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Poster C44, Friday, August 17, 10:30 am – 12:15 pm, Room 2000AB

Assessing speech movements in people who stutter using real-time MRI of the vocal tract

Charlotte Wiltshire1, Jennifer Chesters1, Mark Chiew1, Kate E Watkins1;1University of Oxford

Introduction: The speech motor systems of people who stutter (PWS) are less stable than those of fluent controls. Previous measures of lip aperture over repeated utterances of nonwords reported greater variability in PWS than controls (Smith et al., 2010); variability increased with the length and phonological complexity of the nonword and decreased over repetitions in PWS. Here, we examined these effects in PWS using a novel technique of real-time MRI of the vocal tract during speech. Method: Mid-sagittal images of the vocal tract from lips to larynx were acquired with in-plane spatial resolution of 2mm x 2mm using a radial FLASH sequence (TE/TR = 1.4/2.5ms) with golden angle sampling. Images were reconstructed at 33.3 frames per second. We scanned seven adult men with moderate to severe stuttering (mean age = 27.9 years; range = 19-40) and five age-matched fluent male controls (mean age = 27.6 years; range = 20-41). Participants repeated nonwords at their normal speaking rate during scanning. Stimuli were identical to those used by Smith et al (2010); four nonwords of increasing length and phonological complexity: “mab” (/mæb/), “mabshibe” (/mæbʃaIb/), “mabfieshabe” (/mæbfaIʃeIb/), and “mabshaytiedoib” (/mæbʃeitaIdɔIb/) and a fifth nonword, “mabteebeebee” (/mæbtibibi/), matched for length but with low phonological complexity. Nonwords were presented in a random order. The imaging data were analysed using a custom Matlab toolbox that uses air-tissue boundary segmentation to track precise movements within the vocal tract (Kim et al., 2014). In this preliminary analysis, lip aperture (the distance between the upper and lower lips in mm) was measured across the entire utterance of the one- and four-syllable nonwords. The size of the lip movement for each nonword was calculated by summing the measurements across all frames to capture variability in both space and time. Variability across repeated utterances was calculated using the coefficient of variation. The change in coefficient of variation from the first five repetitions to the last five repetitions was also calculated. Group comparisons were made used a Mann-Whitney U test. Results: PWS produced larger movements than controls for both the complex (U(8) = 24, Z = 2.4, p = .016) and simple (U(9) = 27, Z = 2.2, p = .03) four-syllable nonwords but showed no difference in the overall size of the speech movement for the one-syllable nonword. There was no difference between PWS and controls in the coefficients of variation for one- and four-syllable nonwords. The coefficient of variation also did not change significantly from the first five to the last five utterances of these nonwords in either group and the size of this change did not differ between PWS and controls. Conclusion: Using real-time MRI of the vocal tract, we found that PWS produced larger speech movements than controls when speaking multi- but not mono-syllabic nonwords. This result is consistent with previous findings in PWS (Max, Caruso & Gracco, 2003). However, this preliminary analysis of a small sample revealed no differences between PWS and fluent controls in the variability of lip movements.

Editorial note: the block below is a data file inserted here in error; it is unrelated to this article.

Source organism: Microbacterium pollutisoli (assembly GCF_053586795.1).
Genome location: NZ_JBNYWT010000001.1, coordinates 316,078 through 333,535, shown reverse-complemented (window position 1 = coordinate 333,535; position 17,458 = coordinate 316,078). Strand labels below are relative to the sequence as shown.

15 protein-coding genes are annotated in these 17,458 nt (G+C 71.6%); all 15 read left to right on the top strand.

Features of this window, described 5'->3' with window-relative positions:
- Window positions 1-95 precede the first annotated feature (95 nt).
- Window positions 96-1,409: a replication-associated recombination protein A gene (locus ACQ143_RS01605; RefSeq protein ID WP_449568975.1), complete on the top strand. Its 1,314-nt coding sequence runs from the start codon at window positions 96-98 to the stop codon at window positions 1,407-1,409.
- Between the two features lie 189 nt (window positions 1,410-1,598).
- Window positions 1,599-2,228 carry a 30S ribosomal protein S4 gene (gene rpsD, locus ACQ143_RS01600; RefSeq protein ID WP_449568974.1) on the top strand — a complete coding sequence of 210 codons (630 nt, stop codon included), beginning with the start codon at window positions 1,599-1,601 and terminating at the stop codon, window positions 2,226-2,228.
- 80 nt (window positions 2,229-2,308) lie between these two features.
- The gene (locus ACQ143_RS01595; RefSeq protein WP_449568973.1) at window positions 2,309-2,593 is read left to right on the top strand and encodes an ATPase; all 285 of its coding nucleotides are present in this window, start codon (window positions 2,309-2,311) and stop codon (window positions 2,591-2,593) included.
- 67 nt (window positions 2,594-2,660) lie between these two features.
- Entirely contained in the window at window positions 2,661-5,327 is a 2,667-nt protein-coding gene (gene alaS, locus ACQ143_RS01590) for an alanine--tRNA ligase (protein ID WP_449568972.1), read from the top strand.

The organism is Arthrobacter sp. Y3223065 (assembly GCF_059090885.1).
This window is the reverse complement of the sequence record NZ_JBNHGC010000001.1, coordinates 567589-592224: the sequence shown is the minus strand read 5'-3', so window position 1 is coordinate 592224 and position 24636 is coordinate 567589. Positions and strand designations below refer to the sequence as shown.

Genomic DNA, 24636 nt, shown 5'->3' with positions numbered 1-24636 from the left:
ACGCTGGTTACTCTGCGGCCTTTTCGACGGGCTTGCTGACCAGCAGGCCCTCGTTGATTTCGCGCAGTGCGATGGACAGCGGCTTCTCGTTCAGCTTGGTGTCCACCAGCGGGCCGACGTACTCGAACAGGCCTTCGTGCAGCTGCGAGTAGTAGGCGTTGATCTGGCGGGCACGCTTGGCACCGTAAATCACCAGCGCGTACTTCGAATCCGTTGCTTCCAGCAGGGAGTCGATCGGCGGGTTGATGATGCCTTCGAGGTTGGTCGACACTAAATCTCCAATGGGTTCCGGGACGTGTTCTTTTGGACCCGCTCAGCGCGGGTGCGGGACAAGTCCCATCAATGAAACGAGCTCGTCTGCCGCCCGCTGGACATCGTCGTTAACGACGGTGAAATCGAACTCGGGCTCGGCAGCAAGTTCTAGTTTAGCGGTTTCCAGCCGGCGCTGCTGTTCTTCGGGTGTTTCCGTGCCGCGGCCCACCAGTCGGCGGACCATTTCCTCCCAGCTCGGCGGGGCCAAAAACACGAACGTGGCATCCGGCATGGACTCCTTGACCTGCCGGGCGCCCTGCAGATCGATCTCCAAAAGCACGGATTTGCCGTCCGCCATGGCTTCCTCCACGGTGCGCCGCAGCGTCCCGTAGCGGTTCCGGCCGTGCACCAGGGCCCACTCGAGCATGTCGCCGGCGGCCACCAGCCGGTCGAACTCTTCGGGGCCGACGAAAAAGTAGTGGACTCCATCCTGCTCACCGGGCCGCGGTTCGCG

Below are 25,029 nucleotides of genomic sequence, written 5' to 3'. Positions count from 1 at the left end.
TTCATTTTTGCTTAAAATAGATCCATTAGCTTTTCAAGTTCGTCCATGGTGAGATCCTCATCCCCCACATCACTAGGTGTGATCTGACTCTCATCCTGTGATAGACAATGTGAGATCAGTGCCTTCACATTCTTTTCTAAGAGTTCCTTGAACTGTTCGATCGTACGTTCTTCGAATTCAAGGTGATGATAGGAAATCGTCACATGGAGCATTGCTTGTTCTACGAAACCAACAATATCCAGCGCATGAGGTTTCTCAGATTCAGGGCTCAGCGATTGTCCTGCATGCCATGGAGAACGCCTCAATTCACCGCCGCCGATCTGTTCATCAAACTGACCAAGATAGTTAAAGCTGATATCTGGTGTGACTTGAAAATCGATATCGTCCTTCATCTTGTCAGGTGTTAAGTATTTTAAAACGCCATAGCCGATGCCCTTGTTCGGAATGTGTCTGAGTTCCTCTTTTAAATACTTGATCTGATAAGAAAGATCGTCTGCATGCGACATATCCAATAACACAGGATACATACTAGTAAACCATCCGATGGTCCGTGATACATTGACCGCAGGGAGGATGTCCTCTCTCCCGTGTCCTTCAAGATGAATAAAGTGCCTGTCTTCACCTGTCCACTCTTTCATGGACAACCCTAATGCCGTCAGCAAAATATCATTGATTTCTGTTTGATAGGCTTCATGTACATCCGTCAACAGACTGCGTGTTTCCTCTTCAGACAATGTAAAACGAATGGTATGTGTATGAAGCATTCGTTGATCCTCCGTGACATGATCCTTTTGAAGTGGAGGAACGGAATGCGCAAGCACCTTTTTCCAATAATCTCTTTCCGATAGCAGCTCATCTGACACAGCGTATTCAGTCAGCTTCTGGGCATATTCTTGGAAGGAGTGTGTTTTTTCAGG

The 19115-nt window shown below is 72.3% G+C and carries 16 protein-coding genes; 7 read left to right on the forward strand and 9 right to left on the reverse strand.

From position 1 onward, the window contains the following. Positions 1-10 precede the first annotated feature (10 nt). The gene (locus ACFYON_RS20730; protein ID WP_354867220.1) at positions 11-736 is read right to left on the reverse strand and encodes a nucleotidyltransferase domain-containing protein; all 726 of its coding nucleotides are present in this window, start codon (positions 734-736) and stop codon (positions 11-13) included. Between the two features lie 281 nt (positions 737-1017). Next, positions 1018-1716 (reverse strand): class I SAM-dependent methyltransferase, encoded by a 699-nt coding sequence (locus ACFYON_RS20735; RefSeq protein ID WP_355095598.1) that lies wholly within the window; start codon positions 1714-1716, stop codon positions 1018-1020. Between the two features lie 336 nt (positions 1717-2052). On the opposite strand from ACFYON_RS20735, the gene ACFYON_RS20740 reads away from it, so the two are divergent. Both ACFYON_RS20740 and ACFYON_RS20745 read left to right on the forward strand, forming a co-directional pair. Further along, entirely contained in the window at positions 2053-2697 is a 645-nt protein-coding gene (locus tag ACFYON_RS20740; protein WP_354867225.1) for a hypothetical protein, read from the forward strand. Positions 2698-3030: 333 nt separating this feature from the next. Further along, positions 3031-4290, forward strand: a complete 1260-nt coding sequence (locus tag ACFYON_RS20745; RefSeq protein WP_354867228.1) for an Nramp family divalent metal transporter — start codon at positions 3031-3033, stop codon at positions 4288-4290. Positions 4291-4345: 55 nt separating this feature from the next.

Topic Area: Language Disorders

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